The case for dedicated bicycle and pedestrian funding in the federal transportation bill
LAB — Representative John Mica (R-FL), chairman of the House Transportation and Infrastructure Committee, recently introduced an outline of his proposed transportation bill. The proposal eliminates all dedicated funding for bicycling and walking – programs such as transportation enhancements, recreational trails and safe routes to schools program – and maintains “eligibility” for these activities only if states choose to spend their funds on these kinds of activities and these meet [undetermined] performance measures and are in the national interest.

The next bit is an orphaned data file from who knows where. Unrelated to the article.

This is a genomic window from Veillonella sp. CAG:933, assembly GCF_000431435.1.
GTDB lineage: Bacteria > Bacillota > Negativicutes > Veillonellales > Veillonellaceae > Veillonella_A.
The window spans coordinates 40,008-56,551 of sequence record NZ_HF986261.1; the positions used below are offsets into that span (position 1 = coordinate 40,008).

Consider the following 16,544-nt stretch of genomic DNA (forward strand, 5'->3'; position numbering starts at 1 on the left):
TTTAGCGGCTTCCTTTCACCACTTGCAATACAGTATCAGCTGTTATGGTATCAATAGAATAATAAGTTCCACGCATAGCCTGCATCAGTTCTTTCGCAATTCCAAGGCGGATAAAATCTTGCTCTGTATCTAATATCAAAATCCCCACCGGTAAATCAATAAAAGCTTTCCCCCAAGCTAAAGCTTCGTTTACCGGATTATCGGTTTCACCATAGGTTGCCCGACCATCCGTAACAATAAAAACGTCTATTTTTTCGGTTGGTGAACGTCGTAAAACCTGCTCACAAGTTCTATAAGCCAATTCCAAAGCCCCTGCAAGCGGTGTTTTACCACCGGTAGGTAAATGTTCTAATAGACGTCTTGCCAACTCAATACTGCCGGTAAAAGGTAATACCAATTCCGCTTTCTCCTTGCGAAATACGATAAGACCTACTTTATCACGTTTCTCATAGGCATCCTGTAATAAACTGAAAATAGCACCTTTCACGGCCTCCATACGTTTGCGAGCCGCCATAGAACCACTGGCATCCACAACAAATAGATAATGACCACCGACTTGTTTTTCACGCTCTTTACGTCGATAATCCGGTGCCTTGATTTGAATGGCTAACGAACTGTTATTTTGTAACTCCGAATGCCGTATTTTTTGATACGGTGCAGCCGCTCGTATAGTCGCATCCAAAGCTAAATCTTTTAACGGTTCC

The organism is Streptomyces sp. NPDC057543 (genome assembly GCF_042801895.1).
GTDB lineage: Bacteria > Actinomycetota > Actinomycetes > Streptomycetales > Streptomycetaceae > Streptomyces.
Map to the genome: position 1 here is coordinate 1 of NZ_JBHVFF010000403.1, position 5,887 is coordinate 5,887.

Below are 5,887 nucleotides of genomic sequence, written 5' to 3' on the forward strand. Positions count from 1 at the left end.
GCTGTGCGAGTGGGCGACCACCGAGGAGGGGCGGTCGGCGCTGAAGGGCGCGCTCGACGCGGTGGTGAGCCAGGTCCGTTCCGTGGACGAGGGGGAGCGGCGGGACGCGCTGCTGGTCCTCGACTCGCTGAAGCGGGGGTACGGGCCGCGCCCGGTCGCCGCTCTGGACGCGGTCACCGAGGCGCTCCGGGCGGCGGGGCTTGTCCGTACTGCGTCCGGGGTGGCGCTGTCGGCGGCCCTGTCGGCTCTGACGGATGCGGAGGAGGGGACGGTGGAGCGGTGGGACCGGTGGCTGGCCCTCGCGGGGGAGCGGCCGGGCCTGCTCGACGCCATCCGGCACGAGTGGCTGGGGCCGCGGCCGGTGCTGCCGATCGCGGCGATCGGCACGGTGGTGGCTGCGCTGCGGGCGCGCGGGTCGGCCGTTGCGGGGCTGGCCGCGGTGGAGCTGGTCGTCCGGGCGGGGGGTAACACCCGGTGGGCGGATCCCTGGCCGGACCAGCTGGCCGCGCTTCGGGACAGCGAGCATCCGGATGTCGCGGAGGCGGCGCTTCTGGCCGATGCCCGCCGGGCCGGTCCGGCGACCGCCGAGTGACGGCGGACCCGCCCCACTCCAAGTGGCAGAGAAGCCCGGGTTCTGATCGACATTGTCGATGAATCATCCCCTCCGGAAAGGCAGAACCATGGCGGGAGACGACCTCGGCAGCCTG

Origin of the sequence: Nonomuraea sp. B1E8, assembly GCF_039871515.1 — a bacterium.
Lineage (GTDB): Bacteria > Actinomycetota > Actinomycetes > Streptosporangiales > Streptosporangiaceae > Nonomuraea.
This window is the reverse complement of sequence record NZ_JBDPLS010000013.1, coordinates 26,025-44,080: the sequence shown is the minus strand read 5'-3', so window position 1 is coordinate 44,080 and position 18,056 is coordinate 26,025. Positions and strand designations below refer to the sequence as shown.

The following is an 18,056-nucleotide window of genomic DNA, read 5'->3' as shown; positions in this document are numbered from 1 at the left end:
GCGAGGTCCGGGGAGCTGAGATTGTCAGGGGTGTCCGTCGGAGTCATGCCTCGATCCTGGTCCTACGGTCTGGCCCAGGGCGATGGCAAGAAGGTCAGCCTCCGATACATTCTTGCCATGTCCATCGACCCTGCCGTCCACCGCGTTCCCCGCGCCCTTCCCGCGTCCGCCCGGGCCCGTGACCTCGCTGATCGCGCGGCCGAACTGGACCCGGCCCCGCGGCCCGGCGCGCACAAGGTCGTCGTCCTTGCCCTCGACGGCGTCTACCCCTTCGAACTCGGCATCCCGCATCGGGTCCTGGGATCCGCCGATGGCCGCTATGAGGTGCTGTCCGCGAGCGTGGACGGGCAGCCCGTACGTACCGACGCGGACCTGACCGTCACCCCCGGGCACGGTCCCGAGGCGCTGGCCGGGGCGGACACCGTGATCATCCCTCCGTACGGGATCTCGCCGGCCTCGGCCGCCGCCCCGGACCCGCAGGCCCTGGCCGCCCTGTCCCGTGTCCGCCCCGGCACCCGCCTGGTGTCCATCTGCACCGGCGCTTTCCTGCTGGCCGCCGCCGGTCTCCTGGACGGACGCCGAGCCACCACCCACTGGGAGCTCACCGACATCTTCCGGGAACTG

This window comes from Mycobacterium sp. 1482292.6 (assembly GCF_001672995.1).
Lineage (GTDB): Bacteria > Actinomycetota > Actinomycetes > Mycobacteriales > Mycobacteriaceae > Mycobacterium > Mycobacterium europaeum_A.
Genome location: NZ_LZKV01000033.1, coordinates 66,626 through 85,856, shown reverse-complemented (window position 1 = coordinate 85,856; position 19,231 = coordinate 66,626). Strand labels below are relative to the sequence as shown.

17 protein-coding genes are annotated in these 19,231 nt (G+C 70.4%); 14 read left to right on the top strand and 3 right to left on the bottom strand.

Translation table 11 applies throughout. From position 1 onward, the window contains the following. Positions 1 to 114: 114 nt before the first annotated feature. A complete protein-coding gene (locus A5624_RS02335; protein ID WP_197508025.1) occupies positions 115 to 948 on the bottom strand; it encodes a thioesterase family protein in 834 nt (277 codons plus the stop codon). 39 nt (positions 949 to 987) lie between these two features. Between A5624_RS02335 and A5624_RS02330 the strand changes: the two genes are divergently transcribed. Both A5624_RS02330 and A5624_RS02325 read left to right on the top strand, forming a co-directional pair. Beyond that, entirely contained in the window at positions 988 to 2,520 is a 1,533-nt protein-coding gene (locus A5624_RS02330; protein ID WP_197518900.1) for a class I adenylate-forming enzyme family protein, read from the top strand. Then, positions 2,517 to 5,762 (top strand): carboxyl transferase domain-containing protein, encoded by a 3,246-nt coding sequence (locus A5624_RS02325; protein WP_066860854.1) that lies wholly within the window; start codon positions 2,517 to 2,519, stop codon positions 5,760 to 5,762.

Since 1991, states have spent just over 1% of their transportation funds on bicycling and walking – even though these two modes now account for 12% of all trips and 14% of all fatalities in traffic crashes. These critical transportation modes connect people to jobs, friends and family, goods and services; they provide healthy, clean, efficient, and sustainable ways for kids to get to and from school; and they are increasingly popular and economically vital forms of recreation. Recent studies show that in addition to providing these benefits, investing in bicycling and walking infrastructure is very cost-effective and creates more jobs than traditional highway-only projects.